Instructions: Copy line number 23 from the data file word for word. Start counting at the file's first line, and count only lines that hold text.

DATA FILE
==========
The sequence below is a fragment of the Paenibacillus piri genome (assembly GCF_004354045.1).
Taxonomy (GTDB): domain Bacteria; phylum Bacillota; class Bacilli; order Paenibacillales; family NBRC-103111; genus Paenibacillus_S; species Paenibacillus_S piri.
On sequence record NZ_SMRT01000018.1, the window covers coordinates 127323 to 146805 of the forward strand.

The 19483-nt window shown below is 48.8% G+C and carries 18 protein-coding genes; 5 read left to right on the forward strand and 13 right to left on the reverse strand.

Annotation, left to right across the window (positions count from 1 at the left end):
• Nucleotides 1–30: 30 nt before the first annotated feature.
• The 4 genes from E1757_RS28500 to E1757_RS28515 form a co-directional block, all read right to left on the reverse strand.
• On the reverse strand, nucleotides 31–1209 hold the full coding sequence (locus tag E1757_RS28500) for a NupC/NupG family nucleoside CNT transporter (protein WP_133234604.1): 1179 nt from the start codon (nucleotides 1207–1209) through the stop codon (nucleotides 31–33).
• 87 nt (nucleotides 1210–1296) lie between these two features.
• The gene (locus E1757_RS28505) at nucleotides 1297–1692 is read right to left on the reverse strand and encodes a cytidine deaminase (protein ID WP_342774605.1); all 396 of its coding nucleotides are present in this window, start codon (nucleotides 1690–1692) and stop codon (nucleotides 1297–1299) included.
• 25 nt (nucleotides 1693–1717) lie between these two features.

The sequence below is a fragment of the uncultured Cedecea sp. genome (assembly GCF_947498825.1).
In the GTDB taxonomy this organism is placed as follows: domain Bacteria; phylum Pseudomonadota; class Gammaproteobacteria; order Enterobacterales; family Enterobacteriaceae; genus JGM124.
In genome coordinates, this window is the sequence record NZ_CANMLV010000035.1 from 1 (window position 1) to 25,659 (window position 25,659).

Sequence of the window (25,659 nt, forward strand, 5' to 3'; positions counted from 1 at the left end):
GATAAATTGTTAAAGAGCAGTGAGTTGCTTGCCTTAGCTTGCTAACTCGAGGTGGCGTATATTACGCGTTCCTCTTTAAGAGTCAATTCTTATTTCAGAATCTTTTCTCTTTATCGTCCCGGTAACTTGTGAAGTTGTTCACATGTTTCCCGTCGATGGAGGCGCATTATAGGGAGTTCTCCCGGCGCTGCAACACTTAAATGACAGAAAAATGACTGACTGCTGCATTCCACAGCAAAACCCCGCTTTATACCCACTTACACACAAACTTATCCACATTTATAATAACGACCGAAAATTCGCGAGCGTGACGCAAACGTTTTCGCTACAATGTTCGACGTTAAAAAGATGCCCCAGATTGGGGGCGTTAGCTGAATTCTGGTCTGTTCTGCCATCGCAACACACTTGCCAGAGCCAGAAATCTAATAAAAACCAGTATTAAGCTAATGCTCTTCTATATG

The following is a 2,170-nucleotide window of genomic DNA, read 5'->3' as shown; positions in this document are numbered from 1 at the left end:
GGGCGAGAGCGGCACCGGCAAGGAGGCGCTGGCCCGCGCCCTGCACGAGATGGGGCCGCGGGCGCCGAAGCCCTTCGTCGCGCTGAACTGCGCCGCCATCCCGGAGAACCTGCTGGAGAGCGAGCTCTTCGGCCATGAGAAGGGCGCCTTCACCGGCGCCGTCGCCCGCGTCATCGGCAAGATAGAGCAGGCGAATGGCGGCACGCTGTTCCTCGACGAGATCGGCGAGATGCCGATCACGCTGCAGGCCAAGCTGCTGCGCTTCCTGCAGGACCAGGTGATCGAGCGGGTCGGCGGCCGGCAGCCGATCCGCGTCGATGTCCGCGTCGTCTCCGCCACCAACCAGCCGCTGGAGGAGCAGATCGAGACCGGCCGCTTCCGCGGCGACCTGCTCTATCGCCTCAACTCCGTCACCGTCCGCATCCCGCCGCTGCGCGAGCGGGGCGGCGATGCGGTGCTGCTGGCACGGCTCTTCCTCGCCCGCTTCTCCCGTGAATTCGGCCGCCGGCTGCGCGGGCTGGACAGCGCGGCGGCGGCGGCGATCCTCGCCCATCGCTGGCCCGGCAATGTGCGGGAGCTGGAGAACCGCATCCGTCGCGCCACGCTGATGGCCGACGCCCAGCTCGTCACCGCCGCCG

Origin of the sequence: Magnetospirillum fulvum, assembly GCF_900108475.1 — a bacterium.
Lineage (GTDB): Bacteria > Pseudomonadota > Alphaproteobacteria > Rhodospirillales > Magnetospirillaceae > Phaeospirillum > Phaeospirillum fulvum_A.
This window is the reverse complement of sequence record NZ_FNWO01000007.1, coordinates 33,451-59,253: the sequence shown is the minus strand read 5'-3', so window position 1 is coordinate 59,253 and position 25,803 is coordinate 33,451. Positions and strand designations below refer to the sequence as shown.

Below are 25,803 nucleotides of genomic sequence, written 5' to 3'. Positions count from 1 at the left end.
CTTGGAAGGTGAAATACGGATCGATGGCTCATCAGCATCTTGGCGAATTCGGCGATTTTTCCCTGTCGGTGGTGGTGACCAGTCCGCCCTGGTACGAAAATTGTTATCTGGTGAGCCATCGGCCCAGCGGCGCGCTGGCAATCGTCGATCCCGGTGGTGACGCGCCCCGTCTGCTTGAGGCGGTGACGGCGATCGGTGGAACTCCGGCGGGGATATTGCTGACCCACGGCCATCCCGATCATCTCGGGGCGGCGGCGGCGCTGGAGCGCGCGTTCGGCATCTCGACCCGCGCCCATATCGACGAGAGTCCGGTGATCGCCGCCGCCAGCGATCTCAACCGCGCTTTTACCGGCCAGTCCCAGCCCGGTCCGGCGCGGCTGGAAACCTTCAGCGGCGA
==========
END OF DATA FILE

CTTGGAAGGTGAAATACGGATCGATGGCTCATCAGCATCTTGGCGAATTCGGCGATTTTTCCCTGTCGGTGGTGGTGACCAGTCCGCCCTGGTACGAAAATTGTTATCTGGTGAGCCATCGGCCCAGCGGCGCGCTGGCAATCGTCGATCCCGGTGGTGACGCGCCCCGTCTGCTTGAGGCGGTGACGGCGATCGGTGGAACTCCGGCGGGGATATTGCTGACCCACGGCCATCCCGATCATCTCGGGGCGGCGGCGGCGCTGGAGCGCGCGTTCGGCATCTCGACCCGCGCCCATATCGACGAGAGTCCGGTGATCGCCGCCGCCAGCGATCTCAACCGCGCTTTTACCGGCCAGTCCCAGCCCGGTCCGGCGCGGCTGGAAACCTTCAGCGGCGA